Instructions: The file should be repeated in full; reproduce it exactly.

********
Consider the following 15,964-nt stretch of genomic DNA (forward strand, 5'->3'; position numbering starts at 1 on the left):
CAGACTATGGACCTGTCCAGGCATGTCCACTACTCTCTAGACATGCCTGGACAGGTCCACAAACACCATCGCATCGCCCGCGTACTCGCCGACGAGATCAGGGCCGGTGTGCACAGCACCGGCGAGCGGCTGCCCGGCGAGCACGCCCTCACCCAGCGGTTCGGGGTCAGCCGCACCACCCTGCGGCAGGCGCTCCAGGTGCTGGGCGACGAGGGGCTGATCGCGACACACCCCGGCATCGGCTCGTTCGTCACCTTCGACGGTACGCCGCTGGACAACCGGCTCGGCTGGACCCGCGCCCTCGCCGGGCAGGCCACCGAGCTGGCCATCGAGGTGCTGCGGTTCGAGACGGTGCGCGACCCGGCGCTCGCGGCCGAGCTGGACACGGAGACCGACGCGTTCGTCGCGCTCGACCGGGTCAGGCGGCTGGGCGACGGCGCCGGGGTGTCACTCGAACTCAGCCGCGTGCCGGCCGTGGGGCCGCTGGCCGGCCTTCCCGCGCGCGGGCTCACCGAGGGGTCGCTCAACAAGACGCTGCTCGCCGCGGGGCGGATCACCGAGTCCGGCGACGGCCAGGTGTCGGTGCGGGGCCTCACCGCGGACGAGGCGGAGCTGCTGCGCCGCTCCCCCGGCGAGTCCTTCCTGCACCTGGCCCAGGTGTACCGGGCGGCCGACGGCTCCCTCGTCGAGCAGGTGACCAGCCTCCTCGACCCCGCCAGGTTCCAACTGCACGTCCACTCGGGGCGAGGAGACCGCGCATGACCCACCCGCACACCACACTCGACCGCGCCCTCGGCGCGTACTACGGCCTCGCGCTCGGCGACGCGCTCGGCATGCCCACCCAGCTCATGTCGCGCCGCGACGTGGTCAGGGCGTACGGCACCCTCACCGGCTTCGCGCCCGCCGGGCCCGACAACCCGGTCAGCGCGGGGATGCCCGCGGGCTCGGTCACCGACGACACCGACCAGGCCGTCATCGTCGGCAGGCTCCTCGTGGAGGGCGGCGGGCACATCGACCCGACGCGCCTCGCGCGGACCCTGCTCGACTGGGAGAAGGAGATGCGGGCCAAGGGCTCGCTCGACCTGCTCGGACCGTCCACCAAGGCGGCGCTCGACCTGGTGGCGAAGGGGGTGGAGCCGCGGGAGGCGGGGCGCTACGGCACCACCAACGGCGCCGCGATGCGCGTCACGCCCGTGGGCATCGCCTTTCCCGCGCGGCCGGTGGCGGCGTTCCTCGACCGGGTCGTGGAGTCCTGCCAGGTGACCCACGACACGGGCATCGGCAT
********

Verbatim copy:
Consider the following 15,964-nt stretch of genomic DNA (forward strand, 5'->3'; position numbering starts at 1 on the left):
CAGACTATGGACCTGTCCAGGCATGTCCACTACTCTCTAGACATGCCTGGACAGGTCCACAAACACCATCGCATCGCCCGCGTACTCGCCGACGAGATCAGGGCCGGTGTGCACAGCACCGGCGAGCGGCTGCCCGGCGAGCACGCCCTCACCCAGCGGTTCGGGGTCAGCCGCACCACCCTGCGGCAGGCGCTCCAGGTGCTGGGCGACGAGGGGCTGATCGCGACACACCCCGGCATCGGCTCGTTCGTCACCTTCGACGGTACGCCGCTGGACAACCGGCTCGGCTGGACCCGCGCCCTCGCCGGGCAGGCCACCGAGCTGGCCATCGAGGTGCTGCGGTTCGAGACGGTGCGCGACCCGGCGCTCGCGGCCGAGCTGGACACGGAGACCGACGCGTTCGTCGCGCTCGACCGGGTCAGGCGGCTGGGCGACGGCGCCGGGGTGTCACTCGAACTCAGCCGCGTGCCGGCCGTGGGGCCGCTGGCCGGCCTTCCCGCGCGCGGGCTCACCGAGGGGTCGCTCAACAAGACGCTGCTCGCCGCGGGGCGGATCACCGAGTCCGGCGACGGCCAGGTGTCGGTGCGGGGCCTCACCGCGGACGAGGCGGAGCTGCTGCGCCGCTCCCCCGGCGAGTCCTTCCTGCACCTGGCCCAGGTGTACCGGGCGGCCGACGGCTCCCTCGTCGAGCAGGTGACCAGCCTCCTCGACCCCGCCAGGTTCCAACTGCACGTCCACTCGGGGCGAGGAGACCGCGCATGACCCACCCGCACACCACACTCGACCGCGCCCTCGGCGCGTACTACGGCCTCGCGCTCGGCGACGCGCTCGGCATGCCCACCCAGCTCATGTCGCGCCGCGACGTGGTCAGGGCGTACGGCACCCTCACCGGCTTCGCGCCCGCCGGGCCCGACAACCCGGTCAGCGCGGGGATGCCCGCGGGCTCGGTCACCGACGACACCGACCAGGCCGTCATCGTCGGCAGGCTCCTCGTGGAGGGCGGCGGGCACATCGACCCGACGCGCCTCGCGCGGACCCTGCTCGACTGGGAGAAGGAGATGCGGGCCAAGGGCTCGCTCGACCTGCTCGGACCGTCCACCAAGGCGGCGCTCGACCTGGTGGCGAAGGGGGTGGAGCCGCGGGAGGCGGGGCGCTACGGCACCACCAACGGCGCCGCGATGCGCGTCACGCCCGTGGGCATCGCCTTTCCCGCGCGGCCGGTGGCGGCGTTCCTCGACCGGGTCGTGGAGTCCTGCCAGGTGACCCACGACACGGGCATCGGCAT